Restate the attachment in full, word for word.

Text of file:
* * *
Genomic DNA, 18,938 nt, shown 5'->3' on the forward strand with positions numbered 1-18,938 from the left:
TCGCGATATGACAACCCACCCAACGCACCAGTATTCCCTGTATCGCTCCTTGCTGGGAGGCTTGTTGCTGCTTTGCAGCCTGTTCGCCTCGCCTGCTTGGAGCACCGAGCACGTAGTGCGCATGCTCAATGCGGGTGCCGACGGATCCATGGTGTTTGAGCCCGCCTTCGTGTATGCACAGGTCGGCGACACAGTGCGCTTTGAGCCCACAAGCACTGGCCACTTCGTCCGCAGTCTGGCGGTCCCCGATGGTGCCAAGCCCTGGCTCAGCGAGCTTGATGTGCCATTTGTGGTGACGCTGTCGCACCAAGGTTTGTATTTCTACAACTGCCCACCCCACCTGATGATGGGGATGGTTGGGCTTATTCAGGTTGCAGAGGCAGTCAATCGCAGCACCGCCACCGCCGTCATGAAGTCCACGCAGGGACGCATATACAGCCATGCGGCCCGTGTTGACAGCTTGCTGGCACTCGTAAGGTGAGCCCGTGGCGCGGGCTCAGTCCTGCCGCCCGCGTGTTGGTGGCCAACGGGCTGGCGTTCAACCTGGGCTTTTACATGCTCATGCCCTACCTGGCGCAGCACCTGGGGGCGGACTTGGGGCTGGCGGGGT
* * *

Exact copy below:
Genomic DNA, 18,938 nt, shown 5'->3' on the forward strand with positions numbered 1-18,938 from the left:
TCGCGATATGACAACCCACCCAACGCACCAGTATTCCCTGTATCGCTCCTTGCTGGGAGGCTTGTTGCTGCTTTGCAGCCTGTTCGCCTCGCCTGCTTGGAGCACCGAGCACGTAGTGCGCATGCTCAATGCGGGTGCCGACGGATCCATGGTGTTTGAGCCCGCCTTCGTGTATGCACAGGTCGGCGACACAGTGCGCTTTGAGCCCACAAGCACTGGCCACTTCGTCCGCAGTCTGGCGGTCCCCGATGGTGCCAAGCCCTGGCTCAGCGAGCTTGATGTGCCATTTGTGGTGACGCTGTCGCACCAAGGTTTGTATTTCTACAACTGCCCACCCCACCTGATGATGGGGATGGTTGGGCTTATTCAGGTTGCAGAGGCAGTCAATCGCAGCACCGCCACCGCCGTCATGAAGTCCACGCAGGGACGCATATACAGCCATGCGGCCCGTGTTGACAGCTTGCTGGCACTCGTAAGGTGAGCCCGTGGCGCGGGCTCAGTCCTGCCGCCCGCGTGTTGGTGGCCAACGGGCTGGCGTTCAACCTGGGCTTTTACATGCTCATGCCCTACCTGGCGCAGCACCTGGGGGCGGACTTGGGGCTGGCGGGGT